Meet the Editor Behind the Healthcare Headlines (Part 2)
PublishedAugust 4, 2021
Andrew Le, MD: Looking back on the last six years at Business Insider, is there a story you passed on that you wish you had run or a line of coverage you wanted to tackle more thoroughly?
Lydia Ramsey Pflanzer: The beauty of stepping into an editor position is that I can green light those stories in a way that I couldn't do before. When COVID first hit the U.S., we left a lot of stories on the cutting room table—and those are the ones I think about the most.
My reporter Shelby Livingston came back to one of those stories a couple of weeks ago. It’s about HRAs [health reimbursement arrangements] and how some people can shop around for health plans because their employer sets aside funds for them. It’s a different approach to employer coverage and was really nice to finally see that play out.
Andrew: That's fascinating. You've built this fantastic healthcare team, and Business Insider is considered to be one of healthcare's leading sources of information. What do you think has been the biggest driver of your success in terms of covering healthcare? It's a crowded space. A lot of people are covering it. What has been the secret sauce for you?
Lydia: There are a few things. One is simply being present by going to industry conferences, reaching out to people, and making those connections. That's a lot of the work I did in building the team. The other thing is that at Insider in general—and on the healthcare team specifically—we pick our spots. We're not here to cover every piece of healthcare news. We're not going to cover every funding round in the same way.
Everyone in digital media is trying to differentiate at this point. We say “no” to many stories. That's something I couldn’t do in my first couple of years because I was trying to be everywhere at once. But as we've grown a team, our ability to refuse has helped focus our work.
We empower our reporters to go out and cover the hard stories. Anybody can get a press release, read it, talk to the founder, talk to the investors, put the story out. That's a great story, and it's one we do often. But there are other stories to be told. We had two reporters really dig into what Walmart's up to in healthcare. It was great to be able to get inside a big company and figure out what's happening. I'm hopeful that's the kind of work that'll keep differentiating us and keep us relevant in the healthcare media world.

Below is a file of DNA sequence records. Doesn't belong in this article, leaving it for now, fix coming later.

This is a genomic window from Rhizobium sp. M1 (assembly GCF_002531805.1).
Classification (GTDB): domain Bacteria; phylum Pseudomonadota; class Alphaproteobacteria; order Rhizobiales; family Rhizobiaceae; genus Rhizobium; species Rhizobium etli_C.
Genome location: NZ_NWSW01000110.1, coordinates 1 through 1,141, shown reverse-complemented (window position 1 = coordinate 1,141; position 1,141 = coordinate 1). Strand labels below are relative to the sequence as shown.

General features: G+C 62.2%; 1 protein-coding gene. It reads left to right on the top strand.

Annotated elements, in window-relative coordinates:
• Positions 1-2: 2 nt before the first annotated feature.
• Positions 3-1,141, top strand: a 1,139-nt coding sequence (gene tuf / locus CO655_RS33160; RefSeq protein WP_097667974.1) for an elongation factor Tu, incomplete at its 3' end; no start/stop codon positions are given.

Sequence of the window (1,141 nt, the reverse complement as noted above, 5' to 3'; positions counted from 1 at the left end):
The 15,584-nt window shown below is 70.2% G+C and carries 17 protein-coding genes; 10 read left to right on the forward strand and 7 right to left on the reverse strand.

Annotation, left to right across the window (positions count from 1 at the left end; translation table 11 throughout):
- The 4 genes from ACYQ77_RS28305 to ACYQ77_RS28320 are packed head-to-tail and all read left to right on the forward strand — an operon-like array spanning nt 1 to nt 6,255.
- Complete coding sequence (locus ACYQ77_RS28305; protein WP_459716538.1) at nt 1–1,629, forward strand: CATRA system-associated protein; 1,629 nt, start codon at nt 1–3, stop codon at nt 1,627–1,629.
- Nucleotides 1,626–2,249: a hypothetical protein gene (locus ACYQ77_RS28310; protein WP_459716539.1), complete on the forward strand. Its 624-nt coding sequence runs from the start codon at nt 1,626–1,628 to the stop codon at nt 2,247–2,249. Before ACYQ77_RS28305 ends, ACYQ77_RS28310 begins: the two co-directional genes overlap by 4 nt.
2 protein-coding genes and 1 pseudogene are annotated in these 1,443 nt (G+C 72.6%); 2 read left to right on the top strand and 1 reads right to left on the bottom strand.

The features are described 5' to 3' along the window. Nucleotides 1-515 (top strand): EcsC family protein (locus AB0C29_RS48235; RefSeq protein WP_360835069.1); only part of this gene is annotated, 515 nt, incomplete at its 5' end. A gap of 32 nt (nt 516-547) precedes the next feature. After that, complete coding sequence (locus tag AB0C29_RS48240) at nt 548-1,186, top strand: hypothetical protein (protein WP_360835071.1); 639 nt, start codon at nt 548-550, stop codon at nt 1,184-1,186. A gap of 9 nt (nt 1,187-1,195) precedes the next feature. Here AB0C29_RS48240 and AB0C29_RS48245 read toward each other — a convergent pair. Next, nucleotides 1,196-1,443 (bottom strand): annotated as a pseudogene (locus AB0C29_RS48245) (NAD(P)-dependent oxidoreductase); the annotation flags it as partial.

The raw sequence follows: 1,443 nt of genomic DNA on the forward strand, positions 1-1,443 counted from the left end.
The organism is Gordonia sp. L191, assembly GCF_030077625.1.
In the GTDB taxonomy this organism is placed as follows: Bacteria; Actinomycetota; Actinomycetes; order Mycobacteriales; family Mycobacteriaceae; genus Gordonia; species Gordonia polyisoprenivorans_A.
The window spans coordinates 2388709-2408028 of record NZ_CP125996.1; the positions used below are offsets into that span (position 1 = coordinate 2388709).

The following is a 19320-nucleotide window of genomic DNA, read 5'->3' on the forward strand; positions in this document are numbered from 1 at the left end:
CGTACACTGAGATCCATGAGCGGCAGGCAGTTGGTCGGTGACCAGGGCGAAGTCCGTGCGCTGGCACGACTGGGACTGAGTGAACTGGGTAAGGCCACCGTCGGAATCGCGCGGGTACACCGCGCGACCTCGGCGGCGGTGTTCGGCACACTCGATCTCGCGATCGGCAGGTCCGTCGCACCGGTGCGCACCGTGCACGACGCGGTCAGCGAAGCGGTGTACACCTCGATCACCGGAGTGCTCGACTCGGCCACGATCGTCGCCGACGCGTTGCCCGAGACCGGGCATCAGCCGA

We say “no” to many stories. That's something I couldn’t do in my first couple of years because I was trying to be everywhere at once.
Andrew: In that regard, do you have a bench of experts that you've curated over time and if so, what is the next set of experts that you're looking to add to your roster?
Lydia: It's a great question. I always try to have people I can call on at any given moment. But the truth is healthcare can be so wide. One minute you can be covering vaccines and have a pool of vaccine experts. And that could be totally different than in the early days of COVID when antibody treatments were a big topic. So, it's hard to keep a bench of go-to people. The way I think about it is I have a bench of people I can check things with, or they'll be really great at finding tips or noticing things.
It's not always the people on Twitter everyday tweeting about everything. It's people who are watching the industry and have an interest in one piece or another. I think my reporters have deeper benches of experts at this point. I am mostly editing and coaching. I miss the thrill of hearing something for the first time.
Andrew: You're turning from a player to a coach. There are so many parallels between a company’s strategy and your individual strategy and then the strategy of your whole team—your focus, saying “no,” figuring out what your niche is, and running hard at that.
You came in straight out of college and grew this team. It feels like the storyline of a movie. If you were to speak to the next batch of journalism majors coming out of college, what advice would you give them about charting their own path and finding the success you've enjoyed?
Lydia: The advice I always give journalism students is to never sleep on business journalism. Business journalism is a great place to find fascinating stories. You can make the case that anything can be a business story. You can always follow the dollar. In journalism school, it can feel like local reporting or politics reporting are the only options. Business reporting, at least in my education, didn't come to the front.
Convincing Business Insider to let me have a beat and growing that beat over time came down to owning my spot and being the go-to healthcare person. Some people are well served by being entirely flexible and able to cover anything on any given day. But there's a lot of value in saying, "Look, if you need to write a story on Theranos, for instance, you need to call me. I can help you. I have the background to talk to the experts. I know what I'm doing.” Having that expertise and owning a beat is how I've been able to grow my career.
About the participants:
Lydia Ramsey Pflanzer is the healthcare editor for Business Insider.
Andrew Le, MD, is the CEO and cofounder of Buoy Health.